Ingram had secured the rights to Sabatini's novel in September 1922, and worked on the project for seven months before the cameras rolled.

Extensive outdoor sets, representing 18th-century Paris, were built both on the Metro lot and at a separate site in the San Fernando Valley, and 1,500 extras were used.

An experimental sequence was shot in Technicolor, with the Technicolor company picking up the tab; the sequence proved unsatisfactory and was ultimately discarded.

Despite production problems and cost overruns, 'Scaramouche' went on to rank as one of the top-grossing films of 1923, earning more than $1 million at the box office—a phenomenal sum for the day.

Modern viewers find much to admire about 'Scaramouche.'

"Scaramouche is easily one of Rex Ingram’s best films," wrote reviewer Fritzi Kramer of 'Movies Silently' in 2013.

"It is big, bold and beautiful yet it never loses sight of its characters. Their hopes, dreams and hatreds work in tandem with history to drive the plot steadily onward.

"And, unlike some of Ingram’s works, it is never slow-moving. This is historical spectacle done right. You owe it to yourself to check this film out."

Accompanist Jeff Rapsis will improvise an original musical score for 'Scaramouche' live as the movie is shown, as was done during the silent film era.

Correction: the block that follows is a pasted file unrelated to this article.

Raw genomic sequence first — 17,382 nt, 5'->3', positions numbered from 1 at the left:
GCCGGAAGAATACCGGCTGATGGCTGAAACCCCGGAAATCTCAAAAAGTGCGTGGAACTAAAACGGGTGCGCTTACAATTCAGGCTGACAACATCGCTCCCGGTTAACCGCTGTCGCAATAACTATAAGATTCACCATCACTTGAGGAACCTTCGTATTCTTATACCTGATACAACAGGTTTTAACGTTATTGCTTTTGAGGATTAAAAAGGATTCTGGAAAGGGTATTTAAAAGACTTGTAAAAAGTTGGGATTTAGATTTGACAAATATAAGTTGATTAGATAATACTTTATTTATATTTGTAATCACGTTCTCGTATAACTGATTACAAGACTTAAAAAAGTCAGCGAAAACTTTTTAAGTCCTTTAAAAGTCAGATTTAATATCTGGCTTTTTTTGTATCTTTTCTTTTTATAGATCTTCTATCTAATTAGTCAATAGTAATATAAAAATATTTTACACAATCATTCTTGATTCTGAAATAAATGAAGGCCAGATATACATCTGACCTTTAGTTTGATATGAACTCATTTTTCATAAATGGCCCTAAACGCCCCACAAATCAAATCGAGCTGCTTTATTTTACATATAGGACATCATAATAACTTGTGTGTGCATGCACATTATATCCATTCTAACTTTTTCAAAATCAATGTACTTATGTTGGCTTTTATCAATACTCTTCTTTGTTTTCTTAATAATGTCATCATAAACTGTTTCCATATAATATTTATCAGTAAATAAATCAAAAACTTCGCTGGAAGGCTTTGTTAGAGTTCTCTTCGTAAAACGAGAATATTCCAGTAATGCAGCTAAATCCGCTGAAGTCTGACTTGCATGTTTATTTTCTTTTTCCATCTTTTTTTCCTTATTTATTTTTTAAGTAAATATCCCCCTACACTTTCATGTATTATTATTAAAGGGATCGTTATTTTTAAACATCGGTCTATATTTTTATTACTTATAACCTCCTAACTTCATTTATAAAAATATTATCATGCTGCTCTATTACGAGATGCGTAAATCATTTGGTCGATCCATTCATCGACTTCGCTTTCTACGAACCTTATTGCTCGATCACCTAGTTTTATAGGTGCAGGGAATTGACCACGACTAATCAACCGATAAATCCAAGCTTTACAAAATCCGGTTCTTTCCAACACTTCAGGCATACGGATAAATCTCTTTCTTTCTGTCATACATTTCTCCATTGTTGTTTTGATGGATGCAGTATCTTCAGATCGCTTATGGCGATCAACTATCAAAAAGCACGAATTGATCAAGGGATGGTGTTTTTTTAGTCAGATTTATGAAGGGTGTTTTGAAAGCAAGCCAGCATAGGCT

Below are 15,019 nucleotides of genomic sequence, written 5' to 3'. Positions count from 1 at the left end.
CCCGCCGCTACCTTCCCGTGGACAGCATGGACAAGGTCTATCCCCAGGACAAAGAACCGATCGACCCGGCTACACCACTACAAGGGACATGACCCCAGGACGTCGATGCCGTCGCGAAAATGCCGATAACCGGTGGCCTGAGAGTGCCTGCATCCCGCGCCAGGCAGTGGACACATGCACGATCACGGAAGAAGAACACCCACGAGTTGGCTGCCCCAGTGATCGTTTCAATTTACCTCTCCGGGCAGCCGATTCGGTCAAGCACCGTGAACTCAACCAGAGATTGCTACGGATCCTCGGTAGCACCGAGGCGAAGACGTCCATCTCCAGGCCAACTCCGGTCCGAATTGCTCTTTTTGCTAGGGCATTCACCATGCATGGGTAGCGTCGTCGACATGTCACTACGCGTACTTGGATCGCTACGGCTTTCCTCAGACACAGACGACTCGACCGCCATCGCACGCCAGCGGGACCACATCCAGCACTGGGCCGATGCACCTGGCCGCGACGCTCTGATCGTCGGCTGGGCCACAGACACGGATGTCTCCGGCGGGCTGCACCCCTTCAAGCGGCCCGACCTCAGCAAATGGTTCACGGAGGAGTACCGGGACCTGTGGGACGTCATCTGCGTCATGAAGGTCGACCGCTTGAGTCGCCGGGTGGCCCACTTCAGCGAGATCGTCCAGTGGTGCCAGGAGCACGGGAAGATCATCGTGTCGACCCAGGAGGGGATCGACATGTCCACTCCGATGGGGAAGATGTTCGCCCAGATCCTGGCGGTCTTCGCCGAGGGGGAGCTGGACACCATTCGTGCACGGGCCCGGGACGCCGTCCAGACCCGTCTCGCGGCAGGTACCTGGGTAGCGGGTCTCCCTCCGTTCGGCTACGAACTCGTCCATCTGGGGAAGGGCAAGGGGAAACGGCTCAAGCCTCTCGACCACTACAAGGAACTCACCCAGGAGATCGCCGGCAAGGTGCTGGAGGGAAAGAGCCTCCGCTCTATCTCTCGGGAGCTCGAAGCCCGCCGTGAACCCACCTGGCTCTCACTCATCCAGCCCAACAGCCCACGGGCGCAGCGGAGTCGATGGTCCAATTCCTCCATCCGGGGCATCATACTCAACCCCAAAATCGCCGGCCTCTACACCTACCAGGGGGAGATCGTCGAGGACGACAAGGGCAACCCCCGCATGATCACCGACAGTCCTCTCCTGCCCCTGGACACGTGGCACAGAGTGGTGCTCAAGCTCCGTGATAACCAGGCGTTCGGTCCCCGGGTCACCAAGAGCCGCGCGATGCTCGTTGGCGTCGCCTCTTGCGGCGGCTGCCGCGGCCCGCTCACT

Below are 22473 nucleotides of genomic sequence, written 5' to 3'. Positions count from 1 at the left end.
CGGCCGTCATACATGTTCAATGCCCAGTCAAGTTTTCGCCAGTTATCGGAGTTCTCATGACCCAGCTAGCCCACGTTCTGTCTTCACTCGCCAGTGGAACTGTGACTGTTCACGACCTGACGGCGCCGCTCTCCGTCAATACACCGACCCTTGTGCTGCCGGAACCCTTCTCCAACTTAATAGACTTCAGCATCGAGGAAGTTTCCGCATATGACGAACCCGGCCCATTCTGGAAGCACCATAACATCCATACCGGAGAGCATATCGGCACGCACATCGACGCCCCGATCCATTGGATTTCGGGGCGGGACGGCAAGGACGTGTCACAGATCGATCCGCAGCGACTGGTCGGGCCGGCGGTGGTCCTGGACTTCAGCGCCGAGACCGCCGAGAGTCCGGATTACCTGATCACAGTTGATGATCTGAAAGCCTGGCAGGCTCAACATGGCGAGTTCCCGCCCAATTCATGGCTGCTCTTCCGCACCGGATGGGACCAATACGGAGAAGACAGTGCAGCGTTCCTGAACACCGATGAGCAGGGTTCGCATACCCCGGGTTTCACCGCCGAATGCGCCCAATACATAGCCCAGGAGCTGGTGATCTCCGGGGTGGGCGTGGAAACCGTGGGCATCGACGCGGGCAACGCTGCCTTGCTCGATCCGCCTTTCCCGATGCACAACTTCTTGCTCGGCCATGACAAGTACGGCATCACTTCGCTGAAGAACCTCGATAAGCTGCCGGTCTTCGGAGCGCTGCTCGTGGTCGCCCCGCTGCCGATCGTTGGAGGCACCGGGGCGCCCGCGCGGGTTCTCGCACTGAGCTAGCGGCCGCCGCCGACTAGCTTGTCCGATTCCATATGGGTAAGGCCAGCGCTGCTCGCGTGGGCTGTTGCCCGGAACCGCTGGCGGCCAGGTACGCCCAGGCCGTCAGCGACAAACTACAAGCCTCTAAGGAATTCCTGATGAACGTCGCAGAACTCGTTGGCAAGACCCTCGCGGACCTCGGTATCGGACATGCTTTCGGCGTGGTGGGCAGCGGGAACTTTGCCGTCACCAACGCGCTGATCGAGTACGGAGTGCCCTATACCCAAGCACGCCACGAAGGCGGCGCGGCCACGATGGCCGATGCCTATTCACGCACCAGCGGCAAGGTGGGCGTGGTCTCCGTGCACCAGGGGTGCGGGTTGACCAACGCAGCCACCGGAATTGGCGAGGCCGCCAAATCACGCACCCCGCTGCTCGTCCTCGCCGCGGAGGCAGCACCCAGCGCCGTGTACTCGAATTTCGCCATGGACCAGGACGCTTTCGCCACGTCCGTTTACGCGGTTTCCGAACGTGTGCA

"When the score gets made up on the spot, it creates a special energy that's an important part of the silent film experience," said Rapsis, who uses a digital synthesizer to recreate the texture of a full orchestra for the accompaniment.

With the Flying Monkey's screening of 'Scaramouche,' audiences will get a chance to experience silent film as it was meant to be seen—in a high quality print, on a large screen, with live music, and with an audience.

"All those elements are important parts of the silent film experience," Rapsis said. "Recreate those conditions, and the classics of early Hollywood leap back to life in ways that can still move audiences today."

‘Scaramouche’ (1923) starring Ramon Novarro will be shown with live music on Wednesday, Sept. 13 at 6:30 p.m. at the Flying Monkey Moviehouse and Performance Center, 39 Main St., Plymouth, N.H.

General admission tickets are $10 at door or in advance by calling the box office at (603) 536-2551 or online at